The OCRegister reports:
A black-and-white newspaper clipping from a 1974 edition of the Fullerton Tribune shows a grinning woman stroking her cheeks in an upward motion, showing patients at a convalescent hospital how to properly apply facial cream.
Dena Edwards, the woman in the photo, was already well into her career selling cosmetics with Mary Kay Inc. when that photo was taken. She started her career 46 years ago and hasn’t stopped working since.
Even today, the bottom of her pink business card reads: “Call me for a complimentary facial.”
Edwards celebrated her 90th birthday on Saturday.
Crowned with a sparkly silver tiara, Edwards greeted old friends, colleagues and customers at the active senior residential community in Fullerton she calls home. Today, she maintains more than 150 Mary Kay customers as an executive senior sales director.
“It was more than selling,” she said of her career. “It’s to help other women with their goals and make them happier.”
Atop Edwards’s office desk sits an old-fashioned Rolodex and stacks of correspondence, colored cards and Mary Kay pamphlets. In one corner of the room stands an antique schooldesk from the years she spent as a teacher.
Born to Greek immigrants, Edwards spent her childhood in Pennsylvania conversing with the tourists who passed through her family’s restaurant.
“I had a goal to get a pen pal from every state as a child,” she said. “I used to keep a ledger on when I received letters and when I answered them.”
After graduating from Pennsylvania State University in 1948, Edwards moved to California to teach elementary school. Twenty years later, while visiting her cousin in Texas, Edwards was introduced to a woman who would change her life.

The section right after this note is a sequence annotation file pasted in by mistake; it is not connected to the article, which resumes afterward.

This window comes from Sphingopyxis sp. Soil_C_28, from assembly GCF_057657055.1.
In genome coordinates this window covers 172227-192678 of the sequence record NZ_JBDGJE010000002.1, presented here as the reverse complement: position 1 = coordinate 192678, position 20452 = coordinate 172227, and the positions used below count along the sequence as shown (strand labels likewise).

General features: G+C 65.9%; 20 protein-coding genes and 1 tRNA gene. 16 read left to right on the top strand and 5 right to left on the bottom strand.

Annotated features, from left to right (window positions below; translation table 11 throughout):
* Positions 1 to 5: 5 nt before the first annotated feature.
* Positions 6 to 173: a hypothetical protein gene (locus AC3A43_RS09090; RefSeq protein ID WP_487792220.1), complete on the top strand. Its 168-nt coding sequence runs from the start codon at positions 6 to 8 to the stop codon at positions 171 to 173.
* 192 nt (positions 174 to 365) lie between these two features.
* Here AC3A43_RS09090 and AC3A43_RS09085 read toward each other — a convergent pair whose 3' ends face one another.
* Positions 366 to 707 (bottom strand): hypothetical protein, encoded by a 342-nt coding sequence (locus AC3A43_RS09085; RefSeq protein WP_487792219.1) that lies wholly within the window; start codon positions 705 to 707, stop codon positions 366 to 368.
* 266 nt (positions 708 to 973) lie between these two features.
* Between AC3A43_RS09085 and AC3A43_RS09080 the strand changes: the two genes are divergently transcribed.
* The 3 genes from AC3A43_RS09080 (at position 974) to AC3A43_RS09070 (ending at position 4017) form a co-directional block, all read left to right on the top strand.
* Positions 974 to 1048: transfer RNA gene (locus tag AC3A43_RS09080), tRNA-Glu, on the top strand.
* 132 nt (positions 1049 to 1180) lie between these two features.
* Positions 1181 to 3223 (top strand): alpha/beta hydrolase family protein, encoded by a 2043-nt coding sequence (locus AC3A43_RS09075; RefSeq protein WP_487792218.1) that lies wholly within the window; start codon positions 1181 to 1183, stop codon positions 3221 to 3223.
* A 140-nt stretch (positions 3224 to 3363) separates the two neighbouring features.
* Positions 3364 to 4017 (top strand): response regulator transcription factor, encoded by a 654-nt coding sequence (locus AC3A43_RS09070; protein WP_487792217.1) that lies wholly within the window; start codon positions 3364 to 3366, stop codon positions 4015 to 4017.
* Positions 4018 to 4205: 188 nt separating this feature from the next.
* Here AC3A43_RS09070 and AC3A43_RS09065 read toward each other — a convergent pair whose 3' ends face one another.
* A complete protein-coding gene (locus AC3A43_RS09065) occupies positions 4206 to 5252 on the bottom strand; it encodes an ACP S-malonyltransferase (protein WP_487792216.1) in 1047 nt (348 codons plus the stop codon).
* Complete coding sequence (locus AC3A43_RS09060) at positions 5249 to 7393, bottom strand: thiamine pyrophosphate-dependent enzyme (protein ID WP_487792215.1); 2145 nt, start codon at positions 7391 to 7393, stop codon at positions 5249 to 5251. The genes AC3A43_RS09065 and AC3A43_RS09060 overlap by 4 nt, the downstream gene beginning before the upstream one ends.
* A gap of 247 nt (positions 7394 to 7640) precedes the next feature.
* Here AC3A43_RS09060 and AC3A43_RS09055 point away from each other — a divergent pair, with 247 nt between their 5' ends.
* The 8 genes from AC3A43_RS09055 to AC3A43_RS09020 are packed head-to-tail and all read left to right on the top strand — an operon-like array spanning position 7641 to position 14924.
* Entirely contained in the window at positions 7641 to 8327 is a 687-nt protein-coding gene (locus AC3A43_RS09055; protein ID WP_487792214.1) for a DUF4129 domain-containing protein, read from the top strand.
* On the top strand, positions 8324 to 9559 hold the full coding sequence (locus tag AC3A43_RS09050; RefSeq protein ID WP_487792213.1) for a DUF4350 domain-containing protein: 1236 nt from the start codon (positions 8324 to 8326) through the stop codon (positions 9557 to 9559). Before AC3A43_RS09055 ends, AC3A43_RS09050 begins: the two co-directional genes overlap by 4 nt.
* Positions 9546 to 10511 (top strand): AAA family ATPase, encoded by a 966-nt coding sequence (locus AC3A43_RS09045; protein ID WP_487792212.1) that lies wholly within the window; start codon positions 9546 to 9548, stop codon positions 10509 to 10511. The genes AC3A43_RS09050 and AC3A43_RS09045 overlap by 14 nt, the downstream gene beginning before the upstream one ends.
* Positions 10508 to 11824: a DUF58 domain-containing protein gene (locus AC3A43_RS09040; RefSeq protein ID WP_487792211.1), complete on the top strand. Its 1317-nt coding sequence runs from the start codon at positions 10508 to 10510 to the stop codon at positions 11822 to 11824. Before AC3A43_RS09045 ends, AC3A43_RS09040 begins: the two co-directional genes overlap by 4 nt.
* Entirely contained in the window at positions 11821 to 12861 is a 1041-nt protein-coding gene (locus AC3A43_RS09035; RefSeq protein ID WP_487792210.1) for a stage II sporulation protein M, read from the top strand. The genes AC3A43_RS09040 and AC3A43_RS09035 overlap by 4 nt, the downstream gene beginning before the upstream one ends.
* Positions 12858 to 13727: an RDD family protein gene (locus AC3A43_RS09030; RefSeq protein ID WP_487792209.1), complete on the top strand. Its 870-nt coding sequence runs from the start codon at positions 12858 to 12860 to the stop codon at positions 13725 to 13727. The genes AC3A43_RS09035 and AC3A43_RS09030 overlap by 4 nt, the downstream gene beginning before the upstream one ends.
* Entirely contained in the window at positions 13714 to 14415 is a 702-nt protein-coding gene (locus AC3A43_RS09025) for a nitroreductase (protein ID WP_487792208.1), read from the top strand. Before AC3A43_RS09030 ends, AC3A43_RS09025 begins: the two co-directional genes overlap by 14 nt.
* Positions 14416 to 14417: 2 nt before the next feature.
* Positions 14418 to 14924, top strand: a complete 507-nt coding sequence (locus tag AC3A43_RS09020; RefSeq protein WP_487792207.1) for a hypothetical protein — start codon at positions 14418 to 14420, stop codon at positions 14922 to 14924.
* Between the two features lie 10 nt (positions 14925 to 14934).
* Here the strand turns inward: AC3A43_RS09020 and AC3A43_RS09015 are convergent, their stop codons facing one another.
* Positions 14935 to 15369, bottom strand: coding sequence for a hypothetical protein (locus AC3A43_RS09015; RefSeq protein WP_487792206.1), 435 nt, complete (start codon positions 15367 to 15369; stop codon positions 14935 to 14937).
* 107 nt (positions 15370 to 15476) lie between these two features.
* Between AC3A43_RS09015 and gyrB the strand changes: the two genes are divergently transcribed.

Edwards met a makeup entrepreneur named Mary Kay Ash, whose 6-year-old business was searching for women to sell cosmetics in California. Edwards soon left for a teacher’s convention in Philadephia, but the meeting had intrigued her. While visiting her mother’s house in Coudersport, Penn., she went raspberry picking with brother and found herself saying or thinking the words “Mary Kay” with every berry she picked.
On her way home to California, Edwards took a detour to Dallas and became a Mary Kay consultant – it was 1969.
Some of her teacher colleagues questioned her decision.
“Several teachers got me in a corner and said, ‘You’re making a big mistake! You have tenure to teach, you have a son to raise,” Edwards said. “At that point I was single. They were trying to talk me out of it… But I did it anyway and I’ve never been sorry.”
By the time she quit teaching in 1970, Edwards had already secured enough customers to become a director.
“Mary Kay always told us to set goals. My first goal was 10 by May, because I needed to have so many recruits before I could go into management,” she recalled. “Then I said 20 by June. I ended up with 18.”
In her crisp white mink Mary Kay uniform, Edwards spent her days recruiting women to become sellers, booking houses for demonstrations and selling makeup herself. She was invited to teach seminars at Mary Kay conferences and won four of the famed pink Cadillacs through the company’s incentive program.
“I believed in the product, I believed in the company, and Mary Kay had the right philosophy,” Edwards said. “She says, ‘God first, family second and career third.’ I’ve always followed that.”
Stephens Ernst remembered the day his mother recruited customers in the waiting room of a courthouse, days after he received a ticket for driving a go-kart through the Fullerton streets. Ernst, then 16, was mortified – his mother could recruit sellers anywhere she went, including waittresses who served the family at restaurants.